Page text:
Failure of a pivotal US trial would put a lot of companies off pursuing FDA clearance. Not Nexstim. The Finnish group’s electric field-based stroke therapy, called NBT, missed the primary endpoint of the phase III Niche trial last month owing to a high response rate in the sham group, but the company will press on anyway with a de novo 510(k) application.
Remarkably, Nexstim believes that the trial missed because the sham control was nothing of the sort. “The hypothesis is that [the sham treatment] was active, as the patients have been responding in the same way, with the same very high response rate as the active NBT coil,” chief executive Janne Huhtala tells EP Vantage. If Nexstim can prove that this is the case, US clearance is not out of the question.
Nexstim’s Navigated Brain Therapy (NBT) system uses transcranial magnetic stimulation produced by a magnetic coil to generate an electric field in the part of the brain directly opposite the stroke site. The idea is that this field attenuates neural function, forcing the stroke-damaged nerves to pick up the slack, thereby recovering function (Interview – Nexstim aims to electrify post-acute stroke, May 6, 2015).
Niche enrolled 200 patients who had had had an ischaemic or haemorrhagic stroke on one side of the brain, resulting in upper extremity paresis, 3-12 months prior to the study. The treatment group underwent NBT-guided transcranial magnetic stimulation whereas the sham group underwent a different type of stimulation without using the NBT system.
The second interim analysis of Niche found that there was no significant difference in the treatment and sham groups in the primary endpoint of change in upper extremity Fugl-Meyer score, a measure of motor function (Nexstim’s value wiped out at a stroke, February 29, 2016). The news slashed the company’s shares, and although these are today up 80% on both the Stockholm and Helsinki exchanges, they are still far beneath their value before the Niche miss emerged.
Nexstim now says the similarly high response rates – over two thirds of patients in both groups saw an improvement of five points or more in Fugl-Meyer score, which Mr Huhtala says is clinically meaningful – suggests that the supposedly sham treatment worked.
The sham group used a different kind of coil to induce electric fields to the active group. The coil could not simply be switched off as it produces sensations – the patients can feel it – so it must be at least slightly active to permit blinding.
Mr Huhtala says it appears that the control group received some stimulation, although of a different kind and via a different stimulation method to the active NBT treatment. The trial appears to have shown that it is the magnetic stimulation that works on the patients – not specifically the NBT system.
Approval and reimbursement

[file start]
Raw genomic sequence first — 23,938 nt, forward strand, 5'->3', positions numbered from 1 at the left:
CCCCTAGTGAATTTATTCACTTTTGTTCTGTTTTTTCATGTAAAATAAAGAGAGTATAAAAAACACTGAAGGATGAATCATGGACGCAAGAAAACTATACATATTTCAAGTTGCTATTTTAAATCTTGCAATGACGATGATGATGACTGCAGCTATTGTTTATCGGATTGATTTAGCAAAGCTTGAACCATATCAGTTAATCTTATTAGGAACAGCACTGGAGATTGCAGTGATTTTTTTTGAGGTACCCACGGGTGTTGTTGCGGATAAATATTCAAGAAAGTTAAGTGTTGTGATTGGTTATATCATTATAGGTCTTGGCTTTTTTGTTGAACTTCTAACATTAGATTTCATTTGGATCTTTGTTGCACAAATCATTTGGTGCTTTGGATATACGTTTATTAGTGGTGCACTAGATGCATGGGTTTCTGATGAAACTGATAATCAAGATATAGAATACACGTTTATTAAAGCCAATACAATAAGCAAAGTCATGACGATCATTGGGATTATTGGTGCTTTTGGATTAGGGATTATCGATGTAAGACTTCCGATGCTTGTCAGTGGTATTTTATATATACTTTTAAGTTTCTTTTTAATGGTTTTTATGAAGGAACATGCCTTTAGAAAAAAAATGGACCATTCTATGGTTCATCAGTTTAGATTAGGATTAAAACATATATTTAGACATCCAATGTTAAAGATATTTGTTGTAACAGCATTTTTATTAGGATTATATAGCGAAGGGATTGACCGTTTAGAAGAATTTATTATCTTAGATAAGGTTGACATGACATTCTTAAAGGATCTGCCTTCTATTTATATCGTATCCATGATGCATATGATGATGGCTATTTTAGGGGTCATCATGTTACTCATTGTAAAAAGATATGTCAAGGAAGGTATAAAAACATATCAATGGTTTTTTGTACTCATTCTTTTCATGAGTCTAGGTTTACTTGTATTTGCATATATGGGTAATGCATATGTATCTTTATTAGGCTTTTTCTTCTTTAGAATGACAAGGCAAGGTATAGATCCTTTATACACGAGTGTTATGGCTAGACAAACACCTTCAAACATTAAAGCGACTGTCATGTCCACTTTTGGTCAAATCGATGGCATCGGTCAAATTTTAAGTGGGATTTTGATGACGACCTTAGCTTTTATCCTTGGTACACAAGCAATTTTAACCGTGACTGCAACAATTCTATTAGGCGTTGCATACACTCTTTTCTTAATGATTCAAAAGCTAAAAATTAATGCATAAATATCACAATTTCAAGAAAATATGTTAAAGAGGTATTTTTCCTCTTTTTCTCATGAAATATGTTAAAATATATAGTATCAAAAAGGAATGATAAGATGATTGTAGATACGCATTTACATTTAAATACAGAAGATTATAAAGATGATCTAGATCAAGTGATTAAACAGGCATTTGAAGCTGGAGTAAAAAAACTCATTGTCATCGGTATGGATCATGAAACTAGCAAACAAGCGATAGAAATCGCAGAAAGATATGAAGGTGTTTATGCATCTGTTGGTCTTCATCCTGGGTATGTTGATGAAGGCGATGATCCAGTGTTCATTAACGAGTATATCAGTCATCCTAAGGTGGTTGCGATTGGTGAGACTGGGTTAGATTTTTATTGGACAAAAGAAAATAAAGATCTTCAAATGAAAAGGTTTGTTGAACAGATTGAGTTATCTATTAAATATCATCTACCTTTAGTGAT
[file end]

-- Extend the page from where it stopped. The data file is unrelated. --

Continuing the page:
The unexpected sham treatment data have led Nexstim to file a patent application on this novel stimulation method. But the next thing for Nexstim is to get past the FDA. To get a normal 510(k) clearance a company must show its device works similarly to an approved device, but in the case of de novo applications there is nothing similar enough to serve as a predicate. In this case the device must succeed on its own merits.
“Safety is the primary criterion, and the current data shows that it is very safe,” Mr Huhtala says. As for efficacy, the lack of control group means that the FDA will listen to clinicians’ opinions, he says, and “they have not seen this kind of response in this patient population, which would support our idea with the FDA.”
If Nexstim gets its de novo clearance it will still have to continue trials, this time with an eye to reimbursement. Even before the Niche failure it had plans in this direction, with postmarketing studies designed to prove to the CMS that the technology is worth covering. In the meantime, Mr Huhtala says that once Nexstim gets its approval, patients can pay out of pocket for the treatment or use private insurance.
Nexstim has not priced the technology for the US market. But it is approved in Europe as a diagnostic – a far smaller market than the therapeutic indication it is seeking – and for that purpose the system costs between €200,000 and €300,000. A disposable device to allow correct alignment of the system must also be used, and this costs around €400-1,200.
The system is likely to be cheaper in the stroke treatment setting, but with 18 treatment sessions necessary it will still be costly.
Nexstim must publish detailed clinical data from Niche with a full explanation of what exactly occurred in the sham group. It must obtain clearance for NBT, and after that reimbursement. It had better get cracking.